Once the limo driver settled them all in their luxurious ride, they headed off to BJ's, where they had a reservation for dinner at 7:30. It was apparently a popular place, as several large groups chose to dine there. Good thing they had reservations! At the same time, I made my way over to the school, where I settled in at my assigned task as ticket-taker for the night's event. That's a pretty great gig, by the way, if you're going to chaperone a dance. You get to see all of the kids all dressed up coming in the door, their bellies filled with good food and their feet not yet swollen from the uncomfortable heel heights and unfamiliar straps of brand new tortuous (but beautiful!) shoes. The night is still young and fresh with anticipation. Plus, if you're at the door, you don't have to see those elegantly dressed young men and women writhing suggestively on the dance floor on the opposite side of the room, pressed too closely together for the comfort of anyone over the age of 23 whose job it is, by virtue of being witness to the provocative nature of their dances, to wrest the bodies asunder. Especially given that my daughter would be one of the kids on the dance floor that night, those were not images I needed to have in my brain. Nope, I'll leave the dance floor policing to someone else, thank you very much, and just enjoy the polite chit-chat of the attendees at the door, complimenting the gentlemen on their sophisticated tuxes, and the ladies on their finery.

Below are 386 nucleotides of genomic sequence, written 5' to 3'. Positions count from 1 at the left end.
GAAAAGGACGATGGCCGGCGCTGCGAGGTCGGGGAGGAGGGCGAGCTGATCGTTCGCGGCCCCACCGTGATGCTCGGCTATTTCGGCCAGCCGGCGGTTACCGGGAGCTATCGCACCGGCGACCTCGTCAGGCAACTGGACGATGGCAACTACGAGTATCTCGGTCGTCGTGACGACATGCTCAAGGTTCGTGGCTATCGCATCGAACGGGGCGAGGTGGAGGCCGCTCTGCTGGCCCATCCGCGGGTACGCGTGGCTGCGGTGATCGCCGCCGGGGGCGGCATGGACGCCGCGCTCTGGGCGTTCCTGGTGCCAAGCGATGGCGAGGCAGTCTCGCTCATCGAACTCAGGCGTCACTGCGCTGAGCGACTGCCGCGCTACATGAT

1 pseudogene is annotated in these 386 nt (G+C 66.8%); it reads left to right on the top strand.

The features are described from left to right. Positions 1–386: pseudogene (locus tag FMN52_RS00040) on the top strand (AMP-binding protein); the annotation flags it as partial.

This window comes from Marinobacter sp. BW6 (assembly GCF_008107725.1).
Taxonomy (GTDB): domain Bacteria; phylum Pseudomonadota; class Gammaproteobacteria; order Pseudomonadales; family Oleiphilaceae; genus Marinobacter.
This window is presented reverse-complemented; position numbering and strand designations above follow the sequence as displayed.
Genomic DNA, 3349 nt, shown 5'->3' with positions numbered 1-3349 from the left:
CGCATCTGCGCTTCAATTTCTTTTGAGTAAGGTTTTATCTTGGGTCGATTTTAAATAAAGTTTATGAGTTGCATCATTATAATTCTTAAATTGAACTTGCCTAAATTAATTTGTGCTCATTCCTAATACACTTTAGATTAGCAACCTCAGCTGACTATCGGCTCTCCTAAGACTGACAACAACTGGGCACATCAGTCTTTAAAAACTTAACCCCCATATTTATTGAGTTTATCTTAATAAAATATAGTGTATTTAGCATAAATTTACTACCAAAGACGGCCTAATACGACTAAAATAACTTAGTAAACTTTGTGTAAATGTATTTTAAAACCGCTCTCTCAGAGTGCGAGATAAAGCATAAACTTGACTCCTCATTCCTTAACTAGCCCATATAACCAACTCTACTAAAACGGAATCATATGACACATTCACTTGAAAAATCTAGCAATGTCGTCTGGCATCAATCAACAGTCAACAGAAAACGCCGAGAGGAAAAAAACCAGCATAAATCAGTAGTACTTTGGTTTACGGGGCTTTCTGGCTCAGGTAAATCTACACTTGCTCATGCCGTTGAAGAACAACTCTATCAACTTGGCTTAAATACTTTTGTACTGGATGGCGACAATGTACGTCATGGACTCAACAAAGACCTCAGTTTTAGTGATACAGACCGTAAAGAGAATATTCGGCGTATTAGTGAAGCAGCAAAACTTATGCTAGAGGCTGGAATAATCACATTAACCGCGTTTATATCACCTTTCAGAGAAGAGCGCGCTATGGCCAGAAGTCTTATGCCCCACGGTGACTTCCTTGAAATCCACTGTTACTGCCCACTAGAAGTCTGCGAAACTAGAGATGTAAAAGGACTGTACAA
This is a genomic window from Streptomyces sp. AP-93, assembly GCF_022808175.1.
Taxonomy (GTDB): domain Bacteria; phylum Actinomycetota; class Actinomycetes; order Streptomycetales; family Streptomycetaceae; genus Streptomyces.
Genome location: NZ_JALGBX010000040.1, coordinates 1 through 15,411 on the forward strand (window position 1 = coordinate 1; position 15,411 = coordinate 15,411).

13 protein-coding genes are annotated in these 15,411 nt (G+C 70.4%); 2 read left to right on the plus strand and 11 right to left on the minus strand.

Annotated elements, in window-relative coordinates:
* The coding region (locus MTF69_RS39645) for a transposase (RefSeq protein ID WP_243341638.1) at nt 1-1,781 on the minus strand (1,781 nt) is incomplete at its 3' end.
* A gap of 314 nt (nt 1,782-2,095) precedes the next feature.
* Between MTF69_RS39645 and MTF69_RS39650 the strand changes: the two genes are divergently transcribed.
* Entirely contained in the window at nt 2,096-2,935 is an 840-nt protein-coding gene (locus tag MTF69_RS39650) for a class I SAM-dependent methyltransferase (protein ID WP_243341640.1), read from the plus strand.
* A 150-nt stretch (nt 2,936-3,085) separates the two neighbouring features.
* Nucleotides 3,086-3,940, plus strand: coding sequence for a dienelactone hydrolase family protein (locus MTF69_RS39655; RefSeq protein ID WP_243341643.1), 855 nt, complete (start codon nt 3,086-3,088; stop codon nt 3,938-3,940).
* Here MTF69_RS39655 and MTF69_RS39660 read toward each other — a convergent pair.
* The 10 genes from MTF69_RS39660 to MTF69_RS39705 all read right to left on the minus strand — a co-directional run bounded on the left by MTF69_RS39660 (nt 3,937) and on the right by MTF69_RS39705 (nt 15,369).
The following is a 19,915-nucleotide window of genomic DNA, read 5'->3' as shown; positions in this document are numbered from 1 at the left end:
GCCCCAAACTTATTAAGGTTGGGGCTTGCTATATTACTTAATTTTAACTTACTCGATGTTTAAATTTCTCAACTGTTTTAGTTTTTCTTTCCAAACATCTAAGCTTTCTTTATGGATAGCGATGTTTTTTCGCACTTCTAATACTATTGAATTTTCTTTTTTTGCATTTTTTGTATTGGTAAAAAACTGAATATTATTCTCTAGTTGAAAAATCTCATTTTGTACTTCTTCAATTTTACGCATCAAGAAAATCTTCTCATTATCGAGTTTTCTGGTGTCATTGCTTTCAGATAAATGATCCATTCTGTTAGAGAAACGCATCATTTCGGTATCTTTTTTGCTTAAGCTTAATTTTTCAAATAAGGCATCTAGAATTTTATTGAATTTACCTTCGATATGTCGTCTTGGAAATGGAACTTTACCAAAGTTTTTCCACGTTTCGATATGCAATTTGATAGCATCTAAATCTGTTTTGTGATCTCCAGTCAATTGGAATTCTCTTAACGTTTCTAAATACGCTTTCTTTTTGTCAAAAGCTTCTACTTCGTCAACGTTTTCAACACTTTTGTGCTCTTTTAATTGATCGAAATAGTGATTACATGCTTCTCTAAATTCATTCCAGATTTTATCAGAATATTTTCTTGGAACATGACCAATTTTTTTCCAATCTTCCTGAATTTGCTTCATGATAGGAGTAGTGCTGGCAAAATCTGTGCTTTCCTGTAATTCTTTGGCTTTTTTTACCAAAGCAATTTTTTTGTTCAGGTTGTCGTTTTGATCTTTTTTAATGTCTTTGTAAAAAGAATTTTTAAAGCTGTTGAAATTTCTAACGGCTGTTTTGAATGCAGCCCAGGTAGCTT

(As a side note, let me just say that year in and year out, I am amazed at some of the dresses these girls' mamas and daddies let them walk out the door wearing. I mean, yes, I get that if you've got it, you are proud to show it off. But really--are these girls taking their moms shopping with them when they pick out dresses that are almost short enough to be able to see what color panties they've coordinated with? Are the moms looking at these dresses that are so tight they might as well have been painted on their bodies? Are the dads so proud that their daughters can pull off the Barbie Doll look that they're willing to send out that kind of message to the boy who is lucky enough to get to be by her side for the evening? Not that I'm advocating long sleeves, high necklines, and hemlines that fall modestly just below the ankle bone. No, I just think that a dress that a sixteen year old girl wears out in public ought to be comprised of more material than it takes to create a standard pillowcase.)